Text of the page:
Apollo Soyuz Test Project
November 3, 2006 10:55pm CST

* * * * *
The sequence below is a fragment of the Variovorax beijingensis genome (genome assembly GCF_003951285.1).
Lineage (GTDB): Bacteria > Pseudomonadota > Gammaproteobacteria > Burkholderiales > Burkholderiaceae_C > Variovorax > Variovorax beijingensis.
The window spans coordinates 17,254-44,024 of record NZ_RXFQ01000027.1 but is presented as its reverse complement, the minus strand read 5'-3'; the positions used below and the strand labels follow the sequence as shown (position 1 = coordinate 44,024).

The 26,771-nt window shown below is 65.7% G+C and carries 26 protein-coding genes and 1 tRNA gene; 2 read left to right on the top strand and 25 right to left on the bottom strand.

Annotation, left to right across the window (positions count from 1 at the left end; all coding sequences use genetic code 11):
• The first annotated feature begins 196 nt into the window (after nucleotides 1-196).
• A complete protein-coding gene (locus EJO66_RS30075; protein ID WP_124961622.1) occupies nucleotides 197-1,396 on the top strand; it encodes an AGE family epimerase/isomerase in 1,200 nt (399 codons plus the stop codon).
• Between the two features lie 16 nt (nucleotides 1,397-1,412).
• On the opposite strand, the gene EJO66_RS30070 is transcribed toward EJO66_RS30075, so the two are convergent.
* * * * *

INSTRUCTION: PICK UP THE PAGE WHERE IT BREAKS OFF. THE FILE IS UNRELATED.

The Apollo program, which started during a time of intense competition between the United States and the USSR, ended in a demonstration of dŽtente in space: a joint orbital flight of the Apollo and Soyuz spaceships, known as the Apollo-Soyuz Test Project (ASTP). Technically, the joint mission in low Earth orbit demonstrated intership crew transfer and space rescue. The project had been initiated by the United States in 1969 but did not gain Soviet approval until the Nixon-Kosygin summit conference in Moscow in 1972.The docking of two space vessels of different design and manufacture required the construction of a universal docking module. This hardware was fabricated by Rockwell International, and compatible systems were installed in both Apollo and Soyuz spacecraft. For the first time Americans were allowed to tour a portion of the Soviet Baikonur Cosmodrome, and Western news correspondents were permitted inside the flight-control center at Kaliningrad.The total cost to NASA of the Apollo-Soyuz Test Project (ASTP) was $250 million. The Apollo crew consisted of Air Force Brig. Gen. Thomas P. Stafford; Vance D. Brand, a civilian; and D. K. Slayton, a civilian and one of the original seven Project Mercury astronauts. Aboard the smaller, two-man Soyuz 19 were the pilot, Col. Aleksei Leonov, and the engineer, Valery N. Kubasov.Soyuz 19 was launched from Baikonur at 8:20 am Eastern Daylight Time, on July 15, 1975, and Apollo was launched 71/2 hours later from Florida. Because Apollo had the more powerful propulsion system, it carried the docking module to orbit. The vessels docked over a spot in the Atlantic Ocean some 1,030 km (640 mi) west of Portugal on July 17 at 12:09 pm Eastern Daylight Time. During the next two days the crews made four transfers between the two ships and completed five planned experiments.The vessels separated July 19. Soyuz landed in Kazakhstan on July 21, and Apollo in the Pacific Ocean on July 24. During their descent the Apollo crew suffered discomfort from inhaling nitrogen tetroxide fumes, which entered the cabin as the result of a landing-procedure error. The nine-day mission was the last one of the Apollo program.